agelfeygelach:

tyrelonmelon:

I’m this bunnies momma

congratulations on your fluffy baby

madeleineishere:

quick lil comic
madeleineishere:

quick lil comic

madeleineishere:

quick lil comic

cburgoin:

Houston Texas from sunrise to night life.
cburgoin:

Houston Texas from sunrise to night life.
cburgoin:

Houston Texas from sunrise to night life.
cburgoin:

Houston Texas from sunrise to night life.

cburgoin:

Houston Texas from sunrise to night life.

guysanddogs:

"This was the prize inside of my Cracker Jack box." - Ben Schwartz, @rejectedjokes​

(Source: oh-fabianski)

Fucking fabulous. Damn.

(Source: Spotify)

ctrlaltcheyenne:

utaustin:

UT’s turtles take a summer vacationAround 140 turtles were captured from the Turtle Pond north of The University of Texas at Austin Tower Monday morning for a quick summer vacation. The turtles, ranging in size from about a foot in length to about the size of a half-dollar, were transported to a secure pond at the university’s Brackenridge Field Lab on Lake Austin Boulevard while the largest pool is drained and cleaned over the next few days. About 15 student volunteers from the Texas History Natural Collection, the College of Natural Sciences, Professors David Hillis and Travis J. LaDuc, worked together to capture turtles in the lower pond, load them into tubs or wading pools and transport them into two trucks. The turtles and their vegetation will return from their summer vacation in about two weeks after University work crews drain the lower pond and remove sediment from the bottom of the pond. Crews will also provide maintenance to the pumps and remove algae and mud from the pump manifold. They also will position rocks and logs within the lower pond to provide more basking sites for the turtles.The Turtle Ponds, which were built over the period 1934 – 1939, provide an aesthetic value to the campus, but they also are an observational research site for students of the biological sciences.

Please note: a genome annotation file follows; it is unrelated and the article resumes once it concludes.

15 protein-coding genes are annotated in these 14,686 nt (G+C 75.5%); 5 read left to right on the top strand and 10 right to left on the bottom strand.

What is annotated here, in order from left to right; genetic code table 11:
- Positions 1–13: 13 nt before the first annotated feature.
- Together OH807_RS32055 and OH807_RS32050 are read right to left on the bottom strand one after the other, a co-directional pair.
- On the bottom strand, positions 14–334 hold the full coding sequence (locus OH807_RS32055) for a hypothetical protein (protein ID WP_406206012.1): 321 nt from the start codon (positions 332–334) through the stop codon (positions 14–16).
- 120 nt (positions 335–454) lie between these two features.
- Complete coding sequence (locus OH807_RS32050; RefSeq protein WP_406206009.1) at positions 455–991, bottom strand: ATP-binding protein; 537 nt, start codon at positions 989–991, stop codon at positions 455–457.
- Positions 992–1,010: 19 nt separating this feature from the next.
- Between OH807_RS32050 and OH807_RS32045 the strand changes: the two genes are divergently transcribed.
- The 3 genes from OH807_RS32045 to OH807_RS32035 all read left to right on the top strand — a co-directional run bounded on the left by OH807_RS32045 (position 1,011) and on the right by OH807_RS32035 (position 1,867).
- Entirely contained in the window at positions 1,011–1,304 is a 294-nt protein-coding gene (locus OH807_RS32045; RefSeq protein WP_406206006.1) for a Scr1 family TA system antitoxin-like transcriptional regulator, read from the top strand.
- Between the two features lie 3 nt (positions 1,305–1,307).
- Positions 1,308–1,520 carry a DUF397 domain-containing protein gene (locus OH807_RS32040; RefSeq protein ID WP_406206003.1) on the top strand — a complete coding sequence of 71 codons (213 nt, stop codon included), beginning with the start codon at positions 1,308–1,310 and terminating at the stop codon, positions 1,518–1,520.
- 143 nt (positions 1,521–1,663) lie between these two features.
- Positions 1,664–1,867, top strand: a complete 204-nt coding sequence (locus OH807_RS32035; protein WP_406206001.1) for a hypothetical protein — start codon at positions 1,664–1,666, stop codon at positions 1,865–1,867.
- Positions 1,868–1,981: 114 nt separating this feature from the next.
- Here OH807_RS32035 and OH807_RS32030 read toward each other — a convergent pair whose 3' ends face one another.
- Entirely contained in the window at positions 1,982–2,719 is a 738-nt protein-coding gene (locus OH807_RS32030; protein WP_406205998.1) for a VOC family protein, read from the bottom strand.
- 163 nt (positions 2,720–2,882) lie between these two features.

As someone who personally attended UT, I cannot BELIEVE they are in that water. Look at the turtles - LOOK AT THEM - they are covered in algae sludge. blegh.
ctrlaltcheyenne:

utaustin: